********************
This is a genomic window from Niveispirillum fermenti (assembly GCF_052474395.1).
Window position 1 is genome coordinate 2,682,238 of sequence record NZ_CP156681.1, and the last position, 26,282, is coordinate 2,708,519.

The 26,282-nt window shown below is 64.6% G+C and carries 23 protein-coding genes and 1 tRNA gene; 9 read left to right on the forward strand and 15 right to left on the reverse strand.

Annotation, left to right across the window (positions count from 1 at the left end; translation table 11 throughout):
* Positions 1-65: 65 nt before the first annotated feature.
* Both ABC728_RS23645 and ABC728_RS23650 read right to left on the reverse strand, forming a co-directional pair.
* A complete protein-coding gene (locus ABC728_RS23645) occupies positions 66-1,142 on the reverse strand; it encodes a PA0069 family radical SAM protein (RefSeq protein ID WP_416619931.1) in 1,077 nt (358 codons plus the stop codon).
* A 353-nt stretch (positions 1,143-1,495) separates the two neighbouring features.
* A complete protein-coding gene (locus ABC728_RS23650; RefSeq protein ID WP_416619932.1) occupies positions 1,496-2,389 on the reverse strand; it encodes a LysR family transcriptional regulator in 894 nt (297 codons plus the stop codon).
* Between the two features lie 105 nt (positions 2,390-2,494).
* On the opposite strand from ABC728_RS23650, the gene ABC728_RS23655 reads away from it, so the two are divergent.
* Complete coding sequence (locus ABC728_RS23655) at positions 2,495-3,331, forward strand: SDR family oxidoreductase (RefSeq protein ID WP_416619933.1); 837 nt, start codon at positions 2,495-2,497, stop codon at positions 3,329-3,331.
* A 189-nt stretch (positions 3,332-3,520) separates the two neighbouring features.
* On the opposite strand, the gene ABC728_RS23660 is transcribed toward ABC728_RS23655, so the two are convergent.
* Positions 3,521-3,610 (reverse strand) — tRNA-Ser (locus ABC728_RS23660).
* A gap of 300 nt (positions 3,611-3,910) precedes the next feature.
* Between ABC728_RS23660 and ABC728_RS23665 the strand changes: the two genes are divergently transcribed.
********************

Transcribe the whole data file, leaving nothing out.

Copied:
This is a genomic window from Niveispirillum fermenti (assembly GCF_052474395.1).
Window position 1 is genome coordinate 2,682,238 of sequence record NZ_CP156681.1, and the last position, 26,282, is coordinate 2,708,519.

The 26,282-nt window shown below is 64.6% G+C and carries 23 protein-coding genes and 1 tRNA gene; 9 read left to right on the forward strand and 15 right to left on the reverse strand.

Annotation, left to right across the window (positions count from 1 at the left end; translation table 11 throughout):
* Positions 1-65: 65 nt before the first annotated feature.
* Both ABC728_RS23645 and ABC728_RS23650 read right to left on the reverse strand, forming a co-directional pair.
* A complete protein-coding gene (locus ABC728_RS23645) occupies positions 66-1,142 on the reverse strand; it encodes a PA0069 family radical SAM protein (RefSeq protein ID WP_416619931.1) in 1,077 nt (358 codons plus the stop codon).
* A 353-nt stretch (positions 1,143-1,495) separates the two neighbouring features.
* A complete protein-coding gene (locus ABC728_RS23650; RefSeq protein ID WP_416619932.1) occupies positions 1,496-2,389 on the reverse strand; it encodes a LysR family transcriptional regulator in 894 nt (297 codons plus the stop codon).
* Between the two features lie 105 nt (positions 2,390-2,494).
* On the opposite strand from ABC728_RS23650, the gene ABC728_RS23655 reads away from it, so the two are divergent.
* Complete coding sequence (locus ABC728_RS23655) at positions 2,495-3,331, forward strand: SDR family oxidoreductase (RefSeq protein ID WP_416619933.1); 837 nt, start codon at positions 2,495-2,497, stop codon at positions 3,329-3,331.
* A 189-nt stretch (positions 3,332-3,520) separates the two neighbouring features.
* On the opposite strand, the gene ABC728_RS23660 is transcribed toward ABC728_RS23655, so the two are convergent.
* Positions 3,521-3,610 (reverse strand) — tRNA-Ser (locus ABC728_RS23660).
* A gap of 300 nt (positions 3,611-3,910) precedes the next feature.
* Between ABC728_RS23660 and ABC728_RS23665 the strand changes: the two genes are divergently transcribed.